I certainly agree that modernly catholicism, especially since vatican II, has been a liberating force against totalitarianism, especially in places like poland behind the iron curtain. however there remains the problem of the concordat of 1938 with hitler, and the complicity of the church with the croats against the serbs in wwII, and other similar scenarios which played out, along with their role vis a via Mussolini.

we agree about spain.

On the 4th crusade and albigensian crusade, your arguments have been made by certain historians, and are well-supported, but so have been mine, and we will agree to disagree. There are a plethora of recent studies on the subject, plus of course the original sources such as Villardhouin, which I have read and re-read. There are both crusader and greek accounts.

On the knights templar, let's leave that one alone. it's been overdone with movies etc.

the pope for many years had a secular state and an army==the papal states. for much of history the pope had coercive means at his disposal and the ability to ally with military forces. there are many works and sources on this point. Obviously france and the holy roman empire have intervened on numerous occasions either to interfere with the pope's secular power or at the pope's invitation; also spain for many years was involved in the affairs of italy. before the arrival of the normans, the byzantines were rulers of southern italy and sicily. Many powers have been involved in italy. If you re-read your machiavelli and other italian writers, you will see the secular role the pope played for many centuries.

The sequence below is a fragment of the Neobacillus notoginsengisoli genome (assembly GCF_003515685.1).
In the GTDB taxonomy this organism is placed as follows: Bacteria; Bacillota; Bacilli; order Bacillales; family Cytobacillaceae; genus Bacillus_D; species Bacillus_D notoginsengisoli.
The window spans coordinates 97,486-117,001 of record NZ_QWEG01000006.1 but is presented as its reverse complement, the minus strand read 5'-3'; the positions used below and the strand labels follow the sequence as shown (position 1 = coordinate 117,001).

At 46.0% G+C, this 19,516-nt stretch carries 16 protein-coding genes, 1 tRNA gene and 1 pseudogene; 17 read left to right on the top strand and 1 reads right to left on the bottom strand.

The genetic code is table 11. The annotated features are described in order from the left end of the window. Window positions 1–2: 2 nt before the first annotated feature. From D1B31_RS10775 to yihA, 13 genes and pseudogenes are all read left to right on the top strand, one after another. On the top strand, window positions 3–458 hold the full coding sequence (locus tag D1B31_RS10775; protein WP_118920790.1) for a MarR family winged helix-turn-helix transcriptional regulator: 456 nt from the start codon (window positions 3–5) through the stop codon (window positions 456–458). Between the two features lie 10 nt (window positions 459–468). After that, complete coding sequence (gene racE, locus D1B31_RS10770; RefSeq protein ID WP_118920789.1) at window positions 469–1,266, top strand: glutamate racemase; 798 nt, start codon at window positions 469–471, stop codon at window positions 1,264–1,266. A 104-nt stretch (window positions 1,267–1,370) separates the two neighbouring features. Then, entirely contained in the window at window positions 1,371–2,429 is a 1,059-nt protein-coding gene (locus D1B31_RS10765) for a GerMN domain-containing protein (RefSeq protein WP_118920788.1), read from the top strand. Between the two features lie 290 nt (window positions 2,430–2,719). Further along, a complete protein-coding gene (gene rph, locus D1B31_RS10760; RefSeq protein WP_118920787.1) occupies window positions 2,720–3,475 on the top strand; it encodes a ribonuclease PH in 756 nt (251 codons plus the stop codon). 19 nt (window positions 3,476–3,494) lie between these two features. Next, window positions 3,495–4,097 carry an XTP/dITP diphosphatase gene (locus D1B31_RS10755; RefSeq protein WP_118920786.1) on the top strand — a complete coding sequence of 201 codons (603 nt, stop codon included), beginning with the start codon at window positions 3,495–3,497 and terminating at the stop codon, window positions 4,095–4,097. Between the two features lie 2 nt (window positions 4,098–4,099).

i agree modernly the pope, and especially recent popes, have been champions of freedom. i think the recent pope who died should be beatified.

--dr arthur kyriazis